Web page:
“We’ve getting better as the season goes along. If we play good basketball, we’ll be as good as anybody in February. We have to rise to the next level,” said coach Nick Brockovitch recently.

Guards Ronnie Cansler and Casey McCann can carry the scoring load, with 6-6 Adam Henderson collecting boards.

Durango High (21-11), Sunset Division second place, No. 2 seed zone, first-round opponent Sparks 4:30 p.m. Reed High – The two-time defending champion Trailblazers see no reason why a dynasty couldn’t begin to develop. Despite losing some height, Durango coach Alan LaRocque likes his chances.

“We’re a little worried. We understand Sparks has one of the better teams,” said the coach, who admitted to not having seen any game tapes of Sparks. “But we have nine seniors. The kids know what’s expected of them.”

Durango, which goes only seven deep, will slow it down more than usual, according to LaRocque.

“We’re more susceptible to quickness than anything. We don’t have a lot of size. So if our front line comes to play, we can be tough,” he said.

The flu bug is making the rounds on the squad, currently inflicting starters Deldre Carr, Thomas McKyer and Tyler Kidd, although they’re expected to play.

Valley High (22-6), Sunset Division second place, No. 1 seed zone, first-round opponent McQueen 3:20 p.m. Lawlor Events Center – The Vikings are considered the smallest yet most athletic team in the tournament. Coach Paul Aznarez said don’t take his squad’s warmup routine as a sign of things to come.

“We’re not much to look at. When you see us run out, you’ll say, ‘OK, now bring on the varsity,'” Aznarez said. “We’re a slash-and-cut team. People say we’re dangerous. I guess we’re a little more than that.”

With post players standing just 6-1 and 6-2, look for point guard LaRonte Johnson, who led the state in football rushing yards, to be a quick and capable leader. Aznarez also said don’t overlook 6-1 center Alex Hernandez, who leads the team with 17 points per game.

Gorman High (26-7), Sunrise Division first place, No. 3 seed zone, first-round opponent South Tahoe 4:30 p.m. Reno High – The Gaels are 2-0 vs. Tahoe in tournament play. But coach Jeff Wagonseller knows what the Vikes bring to the fight.

“They’re a slow-down team with a very methodical offense – even more than usual,” he said. “And we like to push the ball, even more than usual. We lack height so we rely on our guards and a half-court trap. And we let the kids freelance.”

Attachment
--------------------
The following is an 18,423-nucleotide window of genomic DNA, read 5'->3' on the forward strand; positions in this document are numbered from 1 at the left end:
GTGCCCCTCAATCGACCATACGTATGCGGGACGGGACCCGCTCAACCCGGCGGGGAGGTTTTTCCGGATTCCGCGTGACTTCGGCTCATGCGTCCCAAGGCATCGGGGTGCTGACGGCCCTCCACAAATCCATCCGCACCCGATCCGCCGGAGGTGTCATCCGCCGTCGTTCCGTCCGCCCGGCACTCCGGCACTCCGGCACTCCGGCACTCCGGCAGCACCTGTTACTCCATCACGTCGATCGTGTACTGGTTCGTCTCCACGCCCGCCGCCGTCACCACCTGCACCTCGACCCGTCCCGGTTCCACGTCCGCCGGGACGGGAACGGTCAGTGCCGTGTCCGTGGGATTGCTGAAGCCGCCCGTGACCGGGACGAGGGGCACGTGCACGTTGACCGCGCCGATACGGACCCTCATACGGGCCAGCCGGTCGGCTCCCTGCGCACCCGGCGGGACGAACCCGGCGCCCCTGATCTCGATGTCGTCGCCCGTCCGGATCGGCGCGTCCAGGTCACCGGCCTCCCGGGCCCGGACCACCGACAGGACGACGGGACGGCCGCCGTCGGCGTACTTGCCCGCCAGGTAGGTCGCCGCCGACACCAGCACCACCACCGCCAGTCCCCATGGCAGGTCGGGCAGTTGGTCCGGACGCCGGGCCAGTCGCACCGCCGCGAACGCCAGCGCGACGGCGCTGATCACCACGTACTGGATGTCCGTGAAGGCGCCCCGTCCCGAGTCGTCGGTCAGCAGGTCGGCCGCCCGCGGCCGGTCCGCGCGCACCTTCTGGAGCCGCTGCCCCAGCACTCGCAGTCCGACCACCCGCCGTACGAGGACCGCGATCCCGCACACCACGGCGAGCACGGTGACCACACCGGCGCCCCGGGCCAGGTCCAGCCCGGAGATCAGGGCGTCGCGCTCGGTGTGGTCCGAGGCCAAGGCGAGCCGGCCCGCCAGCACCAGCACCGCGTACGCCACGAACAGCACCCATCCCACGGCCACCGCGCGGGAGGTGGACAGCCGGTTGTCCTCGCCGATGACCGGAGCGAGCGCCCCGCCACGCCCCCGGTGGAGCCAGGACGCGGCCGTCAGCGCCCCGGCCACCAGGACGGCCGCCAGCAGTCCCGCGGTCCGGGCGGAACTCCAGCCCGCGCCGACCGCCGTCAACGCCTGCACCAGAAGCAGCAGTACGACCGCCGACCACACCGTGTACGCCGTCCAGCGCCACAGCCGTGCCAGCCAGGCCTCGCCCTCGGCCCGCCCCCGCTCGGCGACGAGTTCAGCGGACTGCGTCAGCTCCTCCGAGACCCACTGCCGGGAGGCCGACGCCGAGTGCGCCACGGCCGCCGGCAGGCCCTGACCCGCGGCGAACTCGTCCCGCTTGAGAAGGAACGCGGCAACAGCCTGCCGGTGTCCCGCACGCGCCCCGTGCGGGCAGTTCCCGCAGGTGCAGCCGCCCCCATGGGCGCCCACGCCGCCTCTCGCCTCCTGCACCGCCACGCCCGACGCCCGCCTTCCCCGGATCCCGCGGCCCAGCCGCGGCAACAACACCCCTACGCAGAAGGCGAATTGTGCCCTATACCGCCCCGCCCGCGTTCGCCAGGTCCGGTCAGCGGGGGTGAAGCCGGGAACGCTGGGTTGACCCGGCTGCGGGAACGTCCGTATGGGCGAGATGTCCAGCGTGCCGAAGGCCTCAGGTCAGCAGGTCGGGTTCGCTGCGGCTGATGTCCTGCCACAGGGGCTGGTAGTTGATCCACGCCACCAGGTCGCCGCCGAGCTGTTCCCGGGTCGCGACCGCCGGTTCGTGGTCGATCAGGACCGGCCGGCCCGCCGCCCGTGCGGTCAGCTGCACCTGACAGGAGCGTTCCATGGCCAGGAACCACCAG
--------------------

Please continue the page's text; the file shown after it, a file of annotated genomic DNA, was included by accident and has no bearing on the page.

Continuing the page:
Gorman has a formidable starting group. Kendall Soares, leading scorer and rebounder with 16 and 11, Mo Terry, Shane Christiansen and Jason Van Meetren are all guards who average double-figure scoring. Darrell Ewell adds a 6-2 “wide body.”

“We need to get ahead early and don’t let Tahoe do what it does best. We need to be aware of their run and jump on defense and take the Tahoe fans out of it,” Wagonseller said.

Las Vegas High (24-7), Sunrise first place, No. 4 seed zone, first-round opponent Galena 6:30 p.m. Lawlor Events Center – The Wildcats had what coach Tom Farnsworth labeled a “pretty good year, but we were rocky at zone.” In fact, the team enters the weekend with back-to-back losses.

“It means a tougher first game. From what I’ve heard, Galena is a team to be reckoned with,” said Farnsworth, who hasn’t seen any film of the Grizzlies. “We’re pretty athletic and just have to adjust to what they do. We’ve been telling our guys that if they don’t respect the other team, then we’ll lose and go home in the morning.”

Lucas LeCour and Corey Kauffman are the Wildcat’s main men, with 17 and 19.5 points a game, respectively. Mario Finley, Robbie Cole, Greg Rogers and Ronny Jones are among those who return from last year’s tournament team.

Support Local Journalism

Support Local Journalism

Readers around the Lake Tahoe Basin and beyond make the Tahoe Tribune's work possible. Your financial contribution supports our efforts to deliver quality, locally relevant journalism.

Now more than ever, your support is critical to help us keep our community informed about the evolving coronavirus pandemic and the impact it is having locally. Every contribution, however large or small, will make a difference.

Your donation will help us continue to cover COVID-19 and our other vital local news.